Linear levels and no story mode help this. Most people would say bigger is better but the simplicity and minimalism of the original Pro Skater design shines through as unparalleled.
That simple charm of hearing 90’s pop-punk and pulling off crazy tricks even for those with poor timing is what made Tony Hawk games stand out before they expanded the games in ways that made them look inferior to their main competitor. I hope that if the Tony Hawk series returns to retail in the future that they keep this style intact.
If players felt like a superhero with the simple yet challenging combat of Batman Arkham Asylum than Tony Hawk’s Pro Skater makes them feel like they can fly off ramps with ease. Hopefully Activision chooses to do what Pro Skater is known for doing best for future games and that is making you feel like the most insane, best skateboarder in history.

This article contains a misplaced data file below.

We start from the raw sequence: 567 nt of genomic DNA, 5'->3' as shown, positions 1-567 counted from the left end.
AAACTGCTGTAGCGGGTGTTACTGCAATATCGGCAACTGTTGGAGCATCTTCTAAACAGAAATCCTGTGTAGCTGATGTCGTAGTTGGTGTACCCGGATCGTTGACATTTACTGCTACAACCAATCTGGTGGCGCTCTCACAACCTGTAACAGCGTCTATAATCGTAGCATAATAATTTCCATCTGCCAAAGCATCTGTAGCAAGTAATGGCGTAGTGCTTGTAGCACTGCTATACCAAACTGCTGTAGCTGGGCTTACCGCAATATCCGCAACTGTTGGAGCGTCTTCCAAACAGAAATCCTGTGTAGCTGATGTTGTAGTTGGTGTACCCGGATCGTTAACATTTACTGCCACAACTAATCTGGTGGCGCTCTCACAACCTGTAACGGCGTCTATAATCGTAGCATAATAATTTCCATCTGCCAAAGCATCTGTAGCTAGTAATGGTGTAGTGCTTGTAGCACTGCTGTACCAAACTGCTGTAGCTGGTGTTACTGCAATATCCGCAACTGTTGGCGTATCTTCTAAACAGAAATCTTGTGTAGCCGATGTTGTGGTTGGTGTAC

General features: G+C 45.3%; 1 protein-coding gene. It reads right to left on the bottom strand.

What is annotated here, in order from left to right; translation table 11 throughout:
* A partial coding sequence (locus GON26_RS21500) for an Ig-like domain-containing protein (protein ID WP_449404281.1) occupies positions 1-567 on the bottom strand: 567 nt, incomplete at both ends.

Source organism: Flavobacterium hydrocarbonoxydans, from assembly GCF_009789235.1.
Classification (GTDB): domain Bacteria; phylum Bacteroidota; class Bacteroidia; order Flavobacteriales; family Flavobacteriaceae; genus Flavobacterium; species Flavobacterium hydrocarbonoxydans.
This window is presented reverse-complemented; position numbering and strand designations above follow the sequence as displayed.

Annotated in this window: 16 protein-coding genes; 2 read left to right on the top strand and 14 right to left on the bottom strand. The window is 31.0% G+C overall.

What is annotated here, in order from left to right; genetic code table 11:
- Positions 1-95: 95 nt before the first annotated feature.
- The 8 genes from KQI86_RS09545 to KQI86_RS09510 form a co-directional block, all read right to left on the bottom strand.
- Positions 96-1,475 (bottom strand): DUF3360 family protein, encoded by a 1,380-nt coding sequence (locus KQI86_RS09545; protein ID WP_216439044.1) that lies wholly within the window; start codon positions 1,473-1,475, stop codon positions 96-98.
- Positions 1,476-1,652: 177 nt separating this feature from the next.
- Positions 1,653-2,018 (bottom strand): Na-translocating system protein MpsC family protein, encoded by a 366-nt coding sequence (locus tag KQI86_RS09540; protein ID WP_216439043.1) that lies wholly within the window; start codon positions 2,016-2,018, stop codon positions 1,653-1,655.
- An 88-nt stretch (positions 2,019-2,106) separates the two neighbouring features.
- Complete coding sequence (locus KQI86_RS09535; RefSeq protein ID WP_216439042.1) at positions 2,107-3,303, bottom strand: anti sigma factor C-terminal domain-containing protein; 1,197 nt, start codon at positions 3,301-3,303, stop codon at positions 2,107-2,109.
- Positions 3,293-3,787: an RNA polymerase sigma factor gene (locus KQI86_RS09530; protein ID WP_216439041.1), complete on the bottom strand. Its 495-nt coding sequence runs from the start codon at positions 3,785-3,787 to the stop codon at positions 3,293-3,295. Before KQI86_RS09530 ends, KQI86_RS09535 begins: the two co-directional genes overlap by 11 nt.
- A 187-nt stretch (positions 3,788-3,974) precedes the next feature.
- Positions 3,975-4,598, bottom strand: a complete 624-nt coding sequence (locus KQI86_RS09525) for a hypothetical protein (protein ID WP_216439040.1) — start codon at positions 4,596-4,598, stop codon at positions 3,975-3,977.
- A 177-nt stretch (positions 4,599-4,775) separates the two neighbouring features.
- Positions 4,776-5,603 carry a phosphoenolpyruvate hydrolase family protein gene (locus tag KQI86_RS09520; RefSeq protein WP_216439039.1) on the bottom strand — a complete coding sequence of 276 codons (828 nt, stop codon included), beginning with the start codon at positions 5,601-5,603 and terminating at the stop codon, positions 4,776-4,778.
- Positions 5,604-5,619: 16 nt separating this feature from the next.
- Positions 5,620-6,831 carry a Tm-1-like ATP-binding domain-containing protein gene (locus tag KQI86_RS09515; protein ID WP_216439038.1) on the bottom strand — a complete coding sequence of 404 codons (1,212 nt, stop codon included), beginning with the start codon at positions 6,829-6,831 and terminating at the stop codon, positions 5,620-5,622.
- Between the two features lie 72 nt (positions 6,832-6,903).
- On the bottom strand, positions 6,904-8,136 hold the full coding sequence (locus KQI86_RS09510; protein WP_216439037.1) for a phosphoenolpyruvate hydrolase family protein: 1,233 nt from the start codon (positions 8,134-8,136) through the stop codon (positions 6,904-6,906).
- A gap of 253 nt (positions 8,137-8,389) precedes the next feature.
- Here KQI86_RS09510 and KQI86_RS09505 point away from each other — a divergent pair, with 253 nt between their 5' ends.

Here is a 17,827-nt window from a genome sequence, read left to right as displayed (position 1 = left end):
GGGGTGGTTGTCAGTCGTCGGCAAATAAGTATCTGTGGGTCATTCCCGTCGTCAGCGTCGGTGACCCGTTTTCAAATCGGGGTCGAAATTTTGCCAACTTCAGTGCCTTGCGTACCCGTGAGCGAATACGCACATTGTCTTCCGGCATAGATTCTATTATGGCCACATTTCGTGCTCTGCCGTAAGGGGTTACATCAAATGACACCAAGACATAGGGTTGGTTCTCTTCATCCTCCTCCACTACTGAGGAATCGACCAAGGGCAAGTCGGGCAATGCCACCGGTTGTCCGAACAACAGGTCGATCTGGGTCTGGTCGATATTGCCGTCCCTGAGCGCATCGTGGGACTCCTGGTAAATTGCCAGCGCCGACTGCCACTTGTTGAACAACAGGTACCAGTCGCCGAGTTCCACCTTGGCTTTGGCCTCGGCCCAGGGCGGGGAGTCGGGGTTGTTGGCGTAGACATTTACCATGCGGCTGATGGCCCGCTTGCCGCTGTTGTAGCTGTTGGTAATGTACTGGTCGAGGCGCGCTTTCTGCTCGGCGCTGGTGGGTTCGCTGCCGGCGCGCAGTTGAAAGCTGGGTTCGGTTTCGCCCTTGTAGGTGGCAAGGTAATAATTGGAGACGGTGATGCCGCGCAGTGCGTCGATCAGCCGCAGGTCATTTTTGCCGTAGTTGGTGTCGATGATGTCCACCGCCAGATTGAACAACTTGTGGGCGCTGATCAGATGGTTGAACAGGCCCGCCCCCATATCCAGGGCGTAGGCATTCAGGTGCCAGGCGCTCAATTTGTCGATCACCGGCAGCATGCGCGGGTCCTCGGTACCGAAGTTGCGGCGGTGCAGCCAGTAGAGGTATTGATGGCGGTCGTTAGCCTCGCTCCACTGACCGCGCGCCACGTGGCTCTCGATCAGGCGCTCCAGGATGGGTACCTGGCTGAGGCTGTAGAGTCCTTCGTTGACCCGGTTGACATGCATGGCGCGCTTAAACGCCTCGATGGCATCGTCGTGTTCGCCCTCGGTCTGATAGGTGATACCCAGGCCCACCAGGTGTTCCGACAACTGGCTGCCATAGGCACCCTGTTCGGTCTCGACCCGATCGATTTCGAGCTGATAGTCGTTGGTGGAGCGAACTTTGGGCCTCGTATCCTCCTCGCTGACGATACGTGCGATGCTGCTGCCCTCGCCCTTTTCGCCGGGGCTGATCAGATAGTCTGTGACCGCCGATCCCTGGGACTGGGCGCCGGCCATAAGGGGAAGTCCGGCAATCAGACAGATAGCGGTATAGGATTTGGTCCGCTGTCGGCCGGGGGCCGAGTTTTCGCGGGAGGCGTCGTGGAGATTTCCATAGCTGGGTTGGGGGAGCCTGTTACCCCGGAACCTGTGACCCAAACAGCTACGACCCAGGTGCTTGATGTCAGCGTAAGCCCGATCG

That said the lack of content can be ignored during the seven levels but once you get to other areas you’ll be scratching your head as to why certain things weren’t included.
Certain skaters don’t make the cut and the soundtrack isn’t a complete replication of the originals. While Powerman 5000, Goldfinger and Public Enemy (featuring Anthrax) are present there are some tracks missing. But like the Guitar Hero series you will likely discover a song or two you’ve never heard before and look up that band. Pegasus XL will likely get a great boost from this game. But be prepared to hear the same 4 or 5 songs loop in over and over again despite the tracklist being greater than a dozen songs.